Since the beginning of the find.mobi project, I’ve been charged with building its index, and so I’ve been crawling a lot of web sites. This has given me a good vantage point from which to view the growth of the mobile web, and to notice general trends. The overall impression I have today is of a continuous growth in content and new sites, but no tidal wave just yet. Broadly speaking, most of the leading desktop site owners have thought about their mobile visitors, and have created a mobile version of their site, even if they don’t especially promote it. They are leading by example because of their popularity, in the same way the iPhone raises awareness of the existence of mobile web (even if users tend to confuse it as an “iPhone-web”).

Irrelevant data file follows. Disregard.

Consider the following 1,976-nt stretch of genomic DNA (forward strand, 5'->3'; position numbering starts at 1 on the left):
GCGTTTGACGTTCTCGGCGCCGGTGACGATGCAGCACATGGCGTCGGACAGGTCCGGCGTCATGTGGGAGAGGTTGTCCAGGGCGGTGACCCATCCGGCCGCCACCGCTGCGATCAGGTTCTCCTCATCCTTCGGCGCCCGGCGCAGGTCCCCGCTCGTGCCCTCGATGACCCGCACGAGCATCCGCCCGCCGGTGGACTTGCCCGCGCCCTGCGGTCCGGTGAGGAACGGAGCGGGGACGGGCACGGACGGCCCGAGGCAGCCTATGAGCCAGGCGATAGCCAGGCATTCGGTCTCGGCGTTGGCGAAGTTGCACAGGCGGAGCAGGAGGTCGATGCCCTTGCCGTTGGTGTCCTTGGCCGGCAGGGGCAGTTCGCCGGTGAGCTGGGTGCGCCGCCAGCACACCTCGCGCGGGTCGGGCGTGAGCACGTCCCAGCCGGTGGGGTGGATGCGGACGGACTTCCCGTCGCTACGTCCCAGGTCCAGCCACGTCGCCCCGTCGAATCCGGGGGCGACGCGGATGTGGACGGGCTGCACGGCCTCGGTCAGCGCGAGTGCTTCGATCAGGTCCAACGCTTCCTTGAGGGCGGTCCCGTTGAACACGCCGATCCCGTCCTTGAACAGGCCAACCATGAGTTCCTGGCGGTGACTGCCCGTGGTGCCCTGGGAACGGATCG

Another trend is of large numbers of personal and small business websites, which, akin to the late 90’s, are mostly simple “presence pages” with company details or a few lines of personal information.
As I crawl the web to build the find.mobi index I try to discover the mobile version of a site, if one exists. To do this I try attaching the following common patterns to the base URL, both as prefix (subdomain) and suffix (the path): wap, m, mobi, mobile, imode, xhtml. These represent the most common conventions used to identify mobile versions of a website. Note that dotMobi domains are purposely omitted from this list since we don’t need to “discover” them for the find.mobi index since we know them already.
It’s interesting to see how the most popular URL conventions measure up:
- 1st position: wap.site.com and site.com/mobile
- 2nd : site.com/wap
- 3th: site.com/m
- 4th: mobile.site.com
- 5th: m.site.com
- and then various combinations with “mobi”, “imode”, “xhtml” …
The “wap” name is still popular, especially a lot of WAP1.0 Asian sites.
Overall there are around 0.2% of web domains that have a mobile version. (This is not a precise figure but a rough estimation based on the millions of domains I’ve crawled)